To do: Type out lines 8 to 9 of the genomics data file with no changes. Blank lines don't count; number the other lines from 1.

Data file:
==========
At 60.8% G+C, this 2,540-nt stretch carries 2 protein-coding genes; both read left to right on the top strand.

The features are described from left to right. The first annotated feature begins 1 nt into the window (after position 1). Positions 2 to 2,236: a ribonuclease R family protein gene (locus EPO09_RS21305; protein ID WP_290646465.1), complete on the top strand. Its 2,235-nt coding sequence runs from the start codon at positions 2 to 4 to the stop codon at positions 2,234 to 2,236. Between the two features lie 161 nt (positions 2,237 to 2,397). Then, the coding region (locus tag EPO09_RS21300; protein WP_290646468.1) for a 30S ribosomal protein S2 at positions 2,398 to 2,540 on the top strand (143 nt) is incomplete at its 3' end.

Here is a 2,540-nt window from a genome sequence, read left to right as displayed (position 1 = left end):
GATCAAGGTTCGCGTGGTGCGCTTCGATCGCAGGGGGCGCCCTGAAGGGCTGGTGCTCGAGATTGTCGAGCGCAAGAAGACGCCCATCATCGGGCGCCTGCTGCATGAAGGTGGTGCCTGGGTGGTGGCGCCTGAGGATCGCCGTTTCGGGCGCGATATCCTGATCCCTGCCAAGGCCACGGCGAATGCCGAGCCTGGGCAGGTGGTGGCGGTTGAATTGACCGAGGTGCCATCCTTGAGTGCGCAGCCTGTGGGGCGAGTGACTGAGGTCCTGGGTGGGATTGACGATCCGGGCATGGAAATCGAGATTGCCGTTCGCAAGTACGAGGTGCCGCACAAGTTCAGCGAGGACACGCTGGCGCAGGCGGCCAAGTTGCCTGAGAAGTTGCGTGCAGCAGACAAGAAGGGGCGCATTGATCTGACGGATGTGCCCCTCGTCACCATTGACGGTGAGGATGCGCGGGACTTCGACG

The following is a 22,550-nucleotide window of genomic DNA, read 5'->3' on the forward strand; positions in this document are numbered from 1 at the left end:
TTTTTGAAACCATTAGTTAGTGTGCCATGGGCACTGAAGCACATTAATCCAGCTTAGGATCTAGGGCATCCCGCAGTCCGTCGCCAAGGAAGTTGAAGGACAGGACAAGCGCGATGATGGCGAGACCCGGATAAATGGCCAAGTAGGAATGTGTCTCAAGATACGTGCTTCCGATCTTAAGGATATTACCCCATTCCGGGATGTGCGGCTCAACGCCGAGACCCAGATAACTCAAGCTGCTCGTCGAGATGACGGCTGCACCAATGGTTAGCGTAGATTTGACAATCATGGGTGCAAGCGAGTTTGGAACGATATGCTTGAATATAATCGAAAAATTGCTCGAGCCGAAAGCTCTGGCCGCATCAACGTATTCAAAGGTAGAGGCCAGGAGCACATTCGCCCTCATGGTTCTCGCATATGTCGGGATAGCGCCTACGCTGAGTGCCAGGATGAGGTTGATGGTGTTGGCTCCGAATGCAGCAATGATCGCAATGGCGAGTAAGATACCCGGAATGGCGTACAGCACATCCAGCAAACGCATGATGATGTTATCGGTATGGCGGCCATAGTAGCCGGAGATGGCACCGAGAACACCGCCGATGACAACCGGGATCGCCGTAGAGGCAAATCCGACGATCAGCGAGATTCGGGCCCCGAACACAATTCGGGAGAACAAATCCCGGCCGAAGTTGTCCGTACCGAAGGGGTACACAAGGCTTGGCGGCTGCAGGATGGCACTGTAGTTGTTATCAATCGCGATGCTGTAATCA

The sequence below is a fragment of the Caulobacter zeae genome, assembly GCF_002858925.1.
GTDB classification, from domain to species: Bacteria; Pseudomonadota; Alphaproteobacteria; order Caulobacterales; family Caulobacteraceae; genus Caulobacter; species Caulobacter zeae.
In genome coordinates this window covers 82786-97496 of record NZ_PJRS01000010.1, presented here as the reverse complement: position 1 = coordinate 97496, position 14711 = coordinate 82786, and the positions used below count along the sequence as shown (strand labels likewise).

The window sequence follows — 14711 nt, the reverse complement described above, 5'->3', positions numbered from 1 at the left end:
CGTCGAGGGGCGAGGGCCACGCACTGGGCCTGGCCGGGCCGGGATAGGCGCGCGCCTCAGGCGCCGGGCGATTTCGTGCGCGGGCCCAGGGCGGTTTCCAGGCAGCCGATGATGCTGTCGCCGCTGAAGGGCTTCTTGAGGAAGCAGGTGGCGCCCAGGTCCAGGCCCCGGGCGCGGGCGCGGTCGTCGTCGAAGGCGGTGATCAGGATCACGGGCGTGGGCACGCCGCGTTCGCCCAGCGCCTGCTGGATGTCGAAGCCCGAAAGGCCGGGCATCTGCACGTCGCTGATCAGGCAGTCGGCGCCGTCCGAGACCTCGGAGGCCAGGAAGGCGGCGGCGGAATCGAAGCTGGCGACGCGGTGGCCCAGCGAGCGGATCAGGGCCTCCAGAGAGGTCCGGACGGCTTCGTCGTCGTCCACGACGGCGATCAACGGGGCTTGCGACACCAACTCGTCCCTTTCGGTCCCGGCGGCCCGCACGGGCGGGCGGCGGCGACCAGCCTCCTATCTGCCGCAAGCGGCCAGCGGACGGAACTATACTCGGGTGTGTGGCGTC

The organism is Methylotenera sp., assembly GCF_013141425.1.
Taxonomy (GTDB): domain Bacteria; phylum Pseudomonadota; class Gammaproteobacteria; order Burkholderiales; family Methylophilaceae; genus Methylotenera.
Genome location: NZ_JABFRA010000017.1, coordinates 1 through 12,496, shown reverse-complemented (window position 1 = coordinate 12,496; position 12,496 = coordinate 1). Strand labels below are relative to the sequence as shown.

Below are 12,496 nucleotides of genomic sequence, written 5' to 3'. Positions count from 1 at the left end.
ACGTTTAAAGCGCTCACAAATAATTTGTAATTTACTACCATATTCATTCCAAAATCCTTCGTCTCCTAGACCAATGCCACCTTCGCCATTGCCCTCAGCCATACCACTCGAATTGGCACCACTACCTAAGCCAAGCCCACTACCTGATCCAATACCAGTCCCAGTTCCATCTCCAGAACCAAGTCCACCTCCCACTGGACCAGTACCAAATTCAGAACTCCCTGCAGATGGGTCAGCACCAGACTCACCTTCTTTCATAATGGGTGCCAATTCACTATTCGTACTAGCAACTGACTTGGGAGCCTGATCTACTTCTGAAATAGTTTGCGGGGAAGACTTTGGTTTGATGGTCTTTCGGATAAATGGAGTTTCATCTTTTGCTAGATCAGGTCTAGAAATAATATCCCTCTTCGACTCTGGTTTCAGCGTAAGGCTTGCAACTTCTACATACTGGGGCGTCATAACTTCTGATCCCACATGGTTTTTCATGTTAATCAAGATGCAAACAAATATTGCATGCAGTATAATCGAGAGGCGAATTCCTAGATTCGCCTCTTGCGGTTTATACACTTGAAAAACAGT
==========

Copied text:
GTDB classification, from domain to species: Bacteria; Pseudomonadota; Alphaproteobacteria; order Caulobacterales; family Caulobacteraceae; genus Caulobacter; species Caulobacter zeae.
In genome coordinates this window covers 82786-97496 of record NZ_PJRS01000010.1, presented here as the reverse complement: position 1 = coordinate 97496, position 14711 = coordinate 82786, and the positions used below count along the sequence as shown (strand labels likewise).